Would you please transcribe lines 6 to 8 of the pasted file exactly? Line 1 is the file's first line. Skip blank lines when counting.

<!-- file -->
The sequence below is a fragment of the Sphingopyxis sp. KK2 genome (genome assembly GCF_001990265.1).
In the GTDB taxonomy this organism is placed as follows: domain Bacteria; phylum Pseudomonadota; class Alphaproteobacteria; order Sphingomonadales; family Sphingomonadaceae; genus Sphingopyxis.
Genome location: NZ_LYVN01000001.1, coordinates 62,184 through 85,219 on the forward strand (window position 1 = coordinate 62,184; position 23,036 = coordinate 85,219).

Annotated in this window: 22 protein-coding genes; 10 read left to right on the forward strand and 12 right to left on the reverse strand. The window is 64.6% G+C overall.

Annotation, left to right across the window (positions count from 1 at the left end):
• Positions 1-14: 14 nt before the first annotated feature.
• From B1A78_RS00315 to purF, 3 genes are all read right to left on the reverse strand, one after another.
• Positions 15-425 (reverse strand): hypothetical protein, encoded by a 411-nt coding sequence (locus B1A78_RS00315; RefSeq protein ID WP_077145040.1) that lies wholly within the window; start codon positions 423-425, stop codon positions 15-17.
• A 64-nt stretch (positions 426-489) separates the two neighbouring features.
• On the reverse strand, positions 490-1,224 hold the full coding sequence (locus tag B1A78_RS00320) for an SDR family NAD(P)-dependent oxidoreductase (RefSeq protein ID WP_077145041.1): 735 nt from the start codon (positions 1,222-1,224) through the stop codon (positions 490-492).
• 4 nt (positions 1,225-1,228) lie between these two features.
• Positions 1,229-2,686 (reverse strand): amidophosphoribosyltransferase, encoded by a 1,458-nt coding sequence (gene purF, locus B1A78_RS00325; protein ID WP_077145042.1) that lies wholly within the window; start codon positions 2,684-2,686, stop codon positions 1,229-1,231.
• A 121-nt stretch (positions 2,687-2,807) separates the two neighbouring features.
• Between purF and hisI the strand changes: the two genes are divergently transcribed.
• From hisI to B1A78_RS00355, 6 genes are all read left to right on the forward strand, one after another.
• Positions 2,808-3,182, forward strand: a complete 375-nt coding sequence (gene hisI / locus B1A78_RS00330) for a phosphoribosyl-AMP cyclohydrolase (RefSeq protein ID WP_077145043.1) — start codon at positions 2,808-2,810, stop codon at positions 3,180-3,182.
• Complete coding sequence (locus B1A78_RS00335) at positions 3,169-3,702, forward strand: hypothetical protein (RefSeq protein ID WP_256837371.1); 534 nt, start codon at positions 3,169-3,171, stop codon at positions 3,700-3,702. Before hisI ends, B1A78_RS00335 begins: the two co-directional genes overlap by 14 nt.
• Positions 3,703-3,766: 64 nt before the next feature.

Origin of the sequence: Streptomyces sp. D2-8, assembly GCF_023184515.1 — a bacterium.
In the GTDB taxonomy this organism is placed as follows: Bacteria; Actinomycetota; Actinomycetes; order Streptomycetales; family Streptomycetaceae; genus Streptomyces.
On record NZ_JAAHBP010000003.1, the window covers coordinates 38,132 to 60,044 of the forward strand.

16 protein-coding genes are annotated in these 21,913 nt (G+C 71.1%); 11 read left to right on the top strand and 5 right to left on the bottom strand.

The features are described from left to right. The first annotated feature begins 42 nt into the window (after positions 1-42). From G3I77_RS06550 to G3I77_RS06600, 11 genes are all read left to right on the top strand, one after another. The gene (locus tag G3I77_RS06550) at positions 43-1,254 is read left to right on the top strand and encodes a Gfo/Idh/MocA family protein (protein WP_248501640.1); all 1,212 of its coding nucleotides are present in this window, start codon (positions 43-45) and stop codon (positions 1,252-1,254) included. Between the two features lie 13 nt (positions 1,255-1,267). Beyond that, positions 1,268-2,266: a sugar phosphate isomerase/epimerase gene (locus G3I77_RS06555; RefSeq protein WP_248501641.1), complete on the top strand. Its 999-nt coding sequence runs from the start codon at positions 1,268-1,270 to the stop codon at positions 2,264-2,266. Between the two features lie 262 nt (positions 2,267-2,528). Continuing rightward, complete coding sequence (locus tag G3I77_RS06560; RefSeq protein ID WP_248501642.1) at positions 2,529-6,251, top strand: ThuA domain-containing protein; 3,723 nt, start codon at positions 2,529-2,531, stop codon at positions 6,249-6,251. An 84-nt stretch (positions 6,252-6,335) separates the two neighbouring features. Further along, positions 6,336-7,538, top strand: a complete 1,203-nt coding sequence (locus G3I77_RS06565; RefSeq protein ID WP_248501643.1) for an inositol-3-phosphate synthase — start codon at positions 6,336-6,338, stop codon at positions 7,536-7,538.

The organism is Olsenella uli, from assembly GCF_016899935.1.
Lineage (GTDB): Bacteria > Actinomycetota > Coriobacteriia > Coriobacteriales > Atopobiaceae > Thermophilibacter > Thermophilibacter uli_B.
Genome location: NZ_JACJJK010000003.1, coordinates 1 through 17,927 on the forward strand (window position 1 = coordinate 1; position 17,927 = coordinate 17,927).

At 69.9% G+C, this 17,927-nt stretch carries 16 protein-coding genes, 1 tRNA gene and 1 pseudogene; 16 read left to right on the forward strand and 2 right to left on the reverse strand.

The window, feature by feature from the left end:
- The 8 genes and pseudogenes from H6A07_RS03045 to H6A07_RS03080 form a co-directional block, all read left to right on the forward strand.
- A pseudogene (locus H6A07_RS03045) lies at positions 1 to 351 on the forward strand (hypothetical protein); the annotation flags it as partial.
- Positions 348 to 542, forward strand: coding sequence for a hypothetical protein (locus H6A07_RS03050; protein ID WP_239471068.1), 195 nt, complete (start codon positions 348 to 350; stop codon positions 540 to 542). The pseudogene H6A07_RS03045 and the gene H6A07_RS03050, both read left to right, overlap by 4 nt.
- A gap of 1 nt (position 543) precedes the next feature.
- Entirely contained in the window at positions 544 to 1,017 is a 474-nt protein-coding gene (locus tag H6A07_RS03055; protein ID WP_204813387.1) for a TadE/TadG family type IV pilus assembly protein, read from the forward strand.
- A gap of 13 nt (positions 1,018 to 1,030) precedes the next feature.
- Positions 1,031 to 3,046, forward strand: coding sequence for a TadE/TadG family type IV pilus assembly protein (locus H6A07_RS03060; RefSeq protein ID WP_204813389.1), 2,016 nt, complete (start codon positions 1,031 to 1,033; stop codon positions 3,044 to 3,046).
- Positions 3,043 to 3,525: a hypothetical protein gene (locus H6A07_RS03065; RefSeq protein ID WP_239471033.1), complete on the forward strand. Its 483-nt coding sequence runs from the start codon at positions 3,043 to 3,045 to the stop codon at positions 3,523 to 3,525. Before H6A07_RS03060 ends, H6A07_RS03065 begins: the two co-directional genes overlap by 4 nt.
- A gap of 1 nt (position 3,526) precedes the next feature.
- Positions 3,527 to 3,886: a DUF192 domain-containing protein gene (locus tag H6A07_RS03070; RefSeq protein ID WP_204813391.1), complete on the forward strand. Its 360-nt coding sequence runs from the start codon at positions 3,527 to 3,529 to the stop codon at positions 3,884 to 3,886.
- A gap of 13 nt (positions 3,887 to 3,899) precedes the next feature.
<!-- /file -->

• Positions 1-14: 14 nt before the first annotated feature.
• From B1A78_RS00315 to purF, 3 genes are all read right to left on the reverse strand, one after another.
• Positions 15-425 (reverse strand): hypothetical protein, encoded by a 411-nt coding sequence (locus B1A78_RS00315; RefSeq protein ID WP_077145040.1) that lies wholly within the window; start codon positions 423-425, stop codon positions 15-17.